Frequently Asked Questions
Who can participate?
Schools can field unlimited teams at regional rounds. Teams are welcome to participate at multiple regional rounds. Teams that qualify at regional rounds can participate at the Global Round.
What type of student participates?
The World Scholar's Cup isn't just for the "top" three students at each school; it's meant to reach deep into the student population, igniting a love of learning and introducing participants to new subjects and skills.
What are costs of participation?
The World Scholar's Cup is a not-for-profit organization. All our materials are free to all participants. There is a small tournament fee (usually between $50 and $100 per day, although these fees can be higher at the Global Round and at the Tournament of Champions) to help cover tournament expenses. We almost always provide meals as part of that fee.
Is the World Scholar’s Cup too much work for students who are already busy?
We designed the World Scholar's Cup knowing how many commitments students already need to juggle. Most teams prepare for two to eight weeks for a round, and split topics up between team members.
What if I don’t have a teammate?
Students may also register individually and ask to be joined with other scholars looking for teammates.
Do all members of a team need to be from the same school?
No; you can form mixed teams with students from other schools or countries. It is not as common, but can be a great opportunity to get to know students outside your school.
What are the divisions?
The junior division includes students up to 14 years old; though there is no bottom cut-off, most participants are at least 10. The senior division is for students 15 and older. To ensure consistent divisions all season long, any student who turns 15 by July 1, 2015 will be considered a senior division student. A new primary division is also in the works and was successfully piloted last season in Dubai.
My team qualified for the Global Round, but one of my teammates can’t make it. What do I do?
Qualified teams may substitute one member each with a new unqualified participant. Qualified teams may also merge with other qualified teams.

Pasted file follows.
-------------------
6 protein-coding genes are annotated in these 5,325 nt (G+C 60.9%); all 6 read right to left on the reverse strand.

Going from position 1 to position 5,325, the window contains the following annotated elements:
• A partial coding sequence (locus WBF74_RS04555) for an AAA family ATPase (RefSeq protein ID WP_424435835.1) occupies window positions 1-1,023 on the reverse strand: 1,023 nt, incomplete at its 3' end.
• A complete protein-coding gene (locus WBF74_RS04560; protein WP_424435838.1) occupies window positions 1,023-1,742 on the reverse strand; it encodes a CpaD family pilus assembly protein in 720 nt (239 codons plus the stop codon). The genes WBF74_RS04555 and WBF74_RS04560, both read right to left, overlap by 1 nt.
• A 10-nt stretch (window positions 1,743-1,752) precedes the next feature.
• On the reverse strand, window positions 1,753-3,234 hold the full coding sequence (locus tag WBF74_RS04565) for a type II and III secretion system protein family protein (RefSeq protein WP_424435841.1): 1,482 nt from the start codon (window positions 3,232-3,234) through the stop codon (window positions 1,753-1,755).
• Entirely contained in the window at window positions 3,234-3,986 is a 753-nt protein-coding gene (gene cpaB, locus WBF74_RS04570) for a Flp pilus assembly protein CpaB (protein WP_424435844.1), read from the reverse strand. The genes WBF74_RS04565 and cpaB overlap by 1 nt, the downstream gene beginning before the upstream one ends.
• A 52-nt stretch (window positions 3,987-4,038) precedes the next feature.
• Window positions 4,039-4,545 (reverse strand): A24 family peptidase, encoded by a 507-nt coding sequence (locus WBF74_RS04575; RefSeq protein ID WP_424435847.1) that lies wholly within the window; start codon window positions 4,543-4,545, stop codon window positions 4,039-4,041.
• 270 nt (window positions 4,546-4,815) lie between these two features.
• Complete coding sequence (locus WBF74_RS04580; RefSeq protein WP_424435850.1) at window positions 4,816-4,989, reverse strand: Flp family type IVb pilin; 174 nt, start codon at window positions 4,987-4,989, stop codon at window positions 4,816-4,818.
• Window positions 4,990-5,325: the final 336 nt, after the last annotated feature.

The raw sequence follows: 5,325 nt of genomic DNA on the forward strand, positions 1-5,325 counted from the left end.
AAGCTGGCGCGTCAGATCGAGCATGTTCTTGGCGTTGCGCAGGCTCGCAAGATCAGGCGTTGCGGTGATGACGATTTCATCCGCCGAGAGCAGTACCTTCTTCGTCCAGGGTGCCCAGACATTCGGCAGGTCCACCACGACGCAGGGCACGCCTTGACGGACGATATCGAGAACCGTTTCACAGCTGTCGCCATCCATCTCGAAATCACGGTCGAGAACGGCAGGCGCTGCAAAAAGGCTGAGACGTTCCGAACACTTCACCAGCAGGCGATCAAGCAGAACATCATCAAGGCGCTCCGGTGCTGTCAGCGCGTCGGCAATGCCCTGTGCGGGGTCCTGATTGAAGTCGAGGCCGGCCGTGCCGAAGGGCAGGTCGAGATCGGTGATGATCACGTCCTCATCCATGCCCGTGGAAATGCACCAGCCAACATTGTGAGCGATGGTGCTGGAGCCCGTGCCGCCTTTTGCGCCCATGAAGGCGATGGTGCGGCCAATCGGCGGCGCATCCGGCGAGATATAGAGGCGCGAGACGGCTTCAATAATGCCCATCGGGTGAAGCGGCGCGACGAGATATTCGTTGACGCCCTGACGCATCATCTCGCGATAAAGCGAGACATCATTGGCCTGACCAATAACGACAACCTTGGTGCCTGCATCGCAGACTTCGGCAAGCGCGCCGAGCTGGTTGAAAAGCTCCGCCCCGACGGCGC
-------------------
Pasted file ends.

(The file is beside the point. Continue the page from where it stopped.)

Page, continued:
Do teams need coaches or teachers-in-charge?
Most schools have a program advisor or sponsor who helps teams plan and prepare for tournaments. However, the program is mostly student-driven, and at many schools there is no specific “club advisor”, just a chaperone who accompanies teams to tournament events.
What if I don't have three members on my team?
Two-member teams will have a slight disadvantage in awards for team Writing, Debate, and Challenge. Happily, they are on equal footing for Team Bowl, as well as all individual awards. As the World Scholar's Cup is built around teams of three, two-person teams will be required to reach the same threshold as three-person teams to receive berths to the Global Round and the Tournament of Champions. If you are in search of someone to complete your team, please let us know, and we'll happily help you find someone.
When is it?
Regional rounds take place around the world throughout the year. The Global Round for Spring 2014 is June 24-27 in Singapore. The Tournament of Champions at Yale University is in November. Additional rounds are announced frequently.
What are the Team Events?
In Team Debate, you'll face teams from other schools and countries, three-on-three, and argue motions related to the theme.
In Scholar's Bowl, your team will race the clock to answer questions using a special clicker.
In Collaborative Writing, you'll work with your team to argue positions related to the theme in written form.
In Scholar's Challenge, you'll take a test called the Scholar's Challenge: an opportunity to win individual medals and other prizes across multiple subjects.
What community-building activities take place at each round?
In the Scholar's Scavenge, you'll work with up to 11 students from 11 other countries to solve a series of clues and take an ever wackier series of photos.
In the Debate Showcase, the top 12 debaters from 12 different countries are formed into new teams that quickly learn to work together in front of the whole community.
In the Scholar's (Talent) Show, you'll perform whatever you'd like, whether you’re a professional dancer or a mathematical constant reciter.
In the Scholar's Ball, you'll have the chance to socialize over music and ice cream. There isn't always that much dancing.
At the Keynote Address and Panels, you’ll meet knowledgeable guest speakers from some of the world’s leading firms and universities, and then challenge them with your own questions and thoughts.